Stocks see-saw, FedEx’s dividend hike, Fed in focus: LIVE UPDATES
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U.S. stocks ended mixed in what was a choppy session ahead of the Federal Reserve’s decision on an interest rate hike Wednesday. The Dow Jones Industrial Average and the S&P 500 slipped while the Nasdaq Composite posted a modest gain. FedEx was a standout rising 14% after boosting its dividend by 53%. In commodities, oil closed at $118.93 per barrel.
Euro Pacific Capital chief economist Peter Schiff provides insight on Bitcoin cryptocurrency and how the Federal Reserve should respond to inflation on 'Making Money.'
North Carolina Agriculture Commissioner Steve Troxler expresses concerns that 'people can't afford to eat' amid rising commodity prices.
Former White House OMB Director Russ Vought assesses the culprits behind the U.S.'s runaway inflation and the possibility of a 75-basis point rate hike from the Fed.
FedEx hiked its dividend by 53% to $1.15 per share rewarding shareholders and putting shares on pace for largest percent increase since July 14, 1993, when it rose 13.87%.
The dividend is payable on July 11, 2022, to stockholders of record as of the close of business on June 27, 2022.
Autotrader.com executive editor Brian Moody argues a car sales decline coupled with rising inventory could ease prices.
The Dow Jones Industrial Average and the S&P 500 paired gains midday as utilities and consumer staples fell. Procter & Gamble and Coca-Cola topped the decliners in the Dow, while Chevron and McDonald's rose.
U.S. stocks rebounded after a heavy day of selling that pushed the S&P 500 into a bear market, this as the Federal Reserve begins day one of its two-day meeting. Helping sentiment, a positive earnings report from Oracle and a 53% dividend hike by FedEx. In commodities, oil rose to $120 per barrel.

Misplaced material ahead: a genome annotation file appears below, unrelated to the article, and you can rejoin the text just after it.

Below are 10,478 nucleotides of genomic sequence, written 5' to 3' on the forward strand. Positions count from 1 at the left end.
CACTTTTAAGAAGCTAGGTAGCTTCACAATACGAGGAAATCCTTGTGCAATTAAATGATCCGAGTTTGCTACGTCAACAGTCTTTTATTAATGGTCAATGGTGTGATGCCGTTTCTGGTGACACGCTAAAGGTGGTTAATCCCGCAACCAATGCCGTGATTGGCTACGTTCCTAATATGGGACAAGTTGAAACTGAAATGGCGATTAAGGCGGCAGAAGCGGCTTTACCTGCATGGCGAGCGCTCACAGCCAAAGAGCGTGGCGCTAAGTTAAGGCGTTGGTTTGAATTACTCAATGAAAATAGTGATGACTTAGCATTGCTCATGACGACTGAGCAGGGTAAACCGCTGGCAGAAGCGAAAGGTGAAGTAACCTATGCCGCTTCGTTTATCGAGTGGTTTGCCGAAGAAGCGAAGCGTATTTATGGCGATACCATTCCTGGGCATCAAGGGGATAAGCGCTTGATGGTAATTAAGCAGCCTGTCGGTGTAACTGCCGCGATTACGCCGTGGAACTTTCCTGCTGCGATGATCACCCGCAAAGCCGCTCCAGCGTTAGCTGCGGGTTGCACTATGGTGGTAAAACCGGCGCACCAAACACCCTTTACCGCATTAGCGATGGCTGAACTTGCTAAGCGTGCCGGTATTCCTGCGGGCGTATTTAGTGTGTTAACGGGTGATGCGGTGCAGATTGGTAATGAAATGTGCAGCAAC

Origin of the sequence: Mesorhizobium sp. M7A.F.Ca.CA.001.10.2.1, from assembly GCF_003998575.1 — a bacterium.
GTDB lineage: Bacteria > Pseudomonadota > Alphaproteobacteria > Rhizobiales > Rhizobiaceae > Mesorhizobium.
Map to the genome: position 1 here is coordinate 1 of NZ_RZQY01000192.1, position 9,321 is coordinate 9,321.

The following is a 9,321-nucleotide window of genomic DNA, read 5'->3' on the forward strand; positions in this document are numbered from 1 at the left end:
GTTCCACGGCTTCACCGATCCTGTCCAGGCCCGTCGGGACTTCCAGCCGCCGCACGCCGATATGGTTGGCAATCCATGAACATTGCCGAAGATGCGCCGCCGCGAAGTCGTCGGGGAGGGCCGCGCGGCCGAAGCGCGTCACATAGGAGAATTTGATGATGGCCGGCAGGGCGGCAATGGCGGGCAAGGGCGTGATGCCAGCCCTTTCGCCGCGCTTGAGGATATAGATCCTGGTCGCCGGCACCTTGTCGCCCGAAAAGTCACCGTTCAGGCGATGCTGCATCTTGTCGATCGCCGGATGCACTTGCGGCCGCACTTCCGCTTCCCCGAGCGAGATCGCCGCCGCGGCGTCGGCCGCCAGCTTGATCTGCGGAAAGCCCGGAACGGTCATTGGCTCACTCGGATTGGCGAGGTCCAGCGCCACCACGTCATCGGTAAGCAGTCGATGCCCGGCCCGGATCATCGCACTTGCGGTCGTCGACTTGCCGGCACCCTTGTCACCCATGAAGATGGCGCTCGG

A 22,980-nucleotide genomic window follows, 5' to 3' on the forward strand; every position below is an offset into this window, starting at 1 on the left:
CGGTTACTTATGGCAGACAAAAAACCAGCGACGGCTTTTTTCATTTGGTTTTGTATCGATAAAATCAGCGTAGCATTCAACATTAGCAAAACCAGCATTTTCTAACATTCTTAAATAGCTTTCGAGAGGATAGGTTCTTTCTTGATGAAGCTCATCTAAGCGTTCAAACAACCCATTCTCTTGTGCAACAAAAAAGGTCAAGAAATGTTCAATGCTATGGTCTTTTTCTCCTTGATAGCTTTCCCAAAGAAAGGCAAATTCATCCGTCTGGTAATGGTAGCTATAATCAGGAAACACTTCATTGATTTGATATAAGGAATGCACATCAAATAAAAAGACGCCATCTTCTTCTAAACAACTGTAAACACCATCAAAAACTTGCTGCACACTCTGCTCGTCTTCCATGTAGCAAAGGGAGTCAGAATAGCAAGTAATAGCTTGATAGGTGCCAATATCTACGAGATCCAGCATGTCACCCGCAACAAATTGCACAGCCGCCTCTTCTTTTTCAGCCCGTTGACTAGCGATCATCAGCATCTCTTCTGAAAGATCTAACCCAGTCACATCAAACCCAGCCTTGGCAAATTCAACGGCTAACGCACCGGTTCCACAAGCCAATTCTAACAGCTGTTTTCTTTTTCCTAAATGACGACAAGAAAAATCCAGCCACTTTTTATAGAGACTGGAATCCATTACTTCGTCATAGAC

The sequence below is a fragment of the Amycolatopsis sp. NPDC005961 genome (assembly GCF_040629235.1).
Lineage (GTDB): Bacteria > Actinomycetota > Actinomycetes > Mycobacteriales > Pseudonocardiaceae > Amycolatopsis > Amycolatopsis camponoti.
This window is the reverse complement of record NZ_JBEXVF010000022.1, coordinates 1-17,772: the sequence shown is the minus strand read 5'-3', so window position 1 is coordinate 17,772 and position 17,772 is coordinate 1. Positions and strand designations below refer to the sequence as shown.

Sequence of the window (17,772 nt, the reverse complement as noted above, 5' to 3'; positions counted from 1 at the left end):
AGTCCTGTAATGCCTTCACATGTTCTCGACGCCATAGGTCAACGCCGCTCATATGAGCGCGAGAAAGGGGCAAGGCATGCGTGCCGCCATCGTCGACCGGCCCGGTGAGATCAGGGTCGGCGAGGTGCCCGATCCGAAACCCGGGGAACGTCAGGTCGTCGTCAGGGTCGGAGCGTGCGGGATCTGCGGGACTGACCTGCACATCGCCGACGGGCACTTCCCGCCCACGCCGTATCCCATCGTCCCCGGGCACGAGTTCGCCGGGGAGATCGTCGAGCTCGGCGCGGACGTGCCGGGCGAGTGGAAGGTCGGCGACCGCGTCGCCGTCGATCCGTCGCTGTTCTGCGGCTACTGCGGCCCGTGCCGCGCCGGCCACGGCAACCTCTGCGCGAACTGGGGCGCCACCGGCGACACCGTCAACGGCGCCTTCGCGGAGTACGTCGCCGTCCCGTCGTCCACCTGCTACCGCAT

Coinbase CEO Brian Armstrong announced that 18% of his staff will be cut due to economic and market conditions. Bitcoin has seen a sharp decline, along with other cryptocurrencies, and is now trading around the $22,000 level.
U.S. equity futures are trading higher as stocks look to rebound from Monday's steep sell-off.
Dow Jones Industrial Average futures are up 75 points while S&P 500 and Nasdaq futures are higher by 0.4% and 0.7%, respectively.
Meanwhile, oil prices are higher. West Texas Intermediate crude futures are trading at $121.89 a barrel and Brent crude is trading around $123 per barrel.
After a precipitous drop in value Monday, Bitcoin, Ethereum and Dogecoin were all higher overnight.
Bitcoin and other cryptocurrencies have struggled in sympathy with the broader stock market, which is contending with scorching-hot inflation.
The Federal Reserve, which has already begun hiking interest rates to bring inflation down, will offer an update on its outlook for the economy this week following its two-day policy-setting meeting.